Now, if it is possible for other neurons to replicate this firing process along a chain, then it is possible for a neuron to change its firing patter, in turn affecting multiple others in the chain to varying degrees. Through this theory, Flack and Watson predicted the likelihood of replicating the functions of neurons with something entirely different. That anything usable as a tool to influence other agents make up a system. As predicted, it turned out that bacteria can communicate electrically. Electrical bacterial communication, as shown by Humphries et al., utilize biofilms in the propagation of electrical signals, a perfect example of collective agency. In this study, the authors observed that ion channels (which are small pores found on the cells) allow in and out movement of electrically charged molecules, which in turn allows potassium ions to ripple through the entire biofilm [6]. Unlike in neurons where signals are sent out in directed channels, the bacteria send them out as a mass impulse.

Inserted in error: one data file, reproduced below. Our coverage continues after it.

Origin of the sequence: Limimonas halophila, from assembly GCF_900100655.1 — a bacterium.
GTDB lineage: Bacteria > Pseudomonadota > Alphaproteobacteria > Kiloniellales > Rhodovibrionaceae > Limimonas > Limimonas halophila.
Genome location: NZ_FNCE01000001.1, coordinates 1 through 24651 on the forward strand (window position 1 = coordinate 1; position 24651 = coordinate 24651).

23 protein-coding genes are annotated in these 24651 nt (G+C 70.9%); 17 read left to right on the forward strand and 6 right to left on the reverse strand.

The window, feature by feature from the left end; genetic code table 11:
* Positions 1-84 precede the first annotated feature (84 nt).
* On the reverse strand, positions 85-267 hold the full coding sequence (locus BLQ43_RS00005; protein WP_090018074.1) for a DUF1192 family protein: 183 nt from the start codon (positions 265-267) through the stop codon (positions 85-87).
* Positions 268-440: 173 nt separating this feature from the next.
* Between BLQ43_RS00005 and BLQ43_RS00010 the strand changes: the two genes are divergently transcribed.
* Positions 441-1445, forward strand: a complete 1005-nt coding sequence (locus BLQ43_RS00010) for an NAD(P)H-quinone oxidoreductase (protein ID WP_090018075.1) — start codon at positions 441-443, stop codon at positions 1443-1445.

V.    Implications

If bacteria can send electrical signal via a biofilm, then the same can occur via any other slime, which could mean that neurons do not really matter. This new understanding of signal transmission allows for extension to other fields, such as the creation of better AI using the same concepts. The focus, however, shifts to a much bigger goal, that of speeding up calculation times by combining cellular automata, entropy maximisation, and possibly, quantum walks. Furthermore, with cellular automata, it could be possible to create a complex adaptive system that incorporates emergent intelligent behaviour. The new theory also shows that what matters more may not be the ability to replicate exactly how neurons work, or even manage to send signals in the manner that neurons do, but rather the ability to have a system such as cellular automata leverage the entropic principles to evolve its own methods. Essentially, it may be possible to create a system out of cellular automata, and hence achieve AGI, or leverage cellular automata to design a system better than the brain.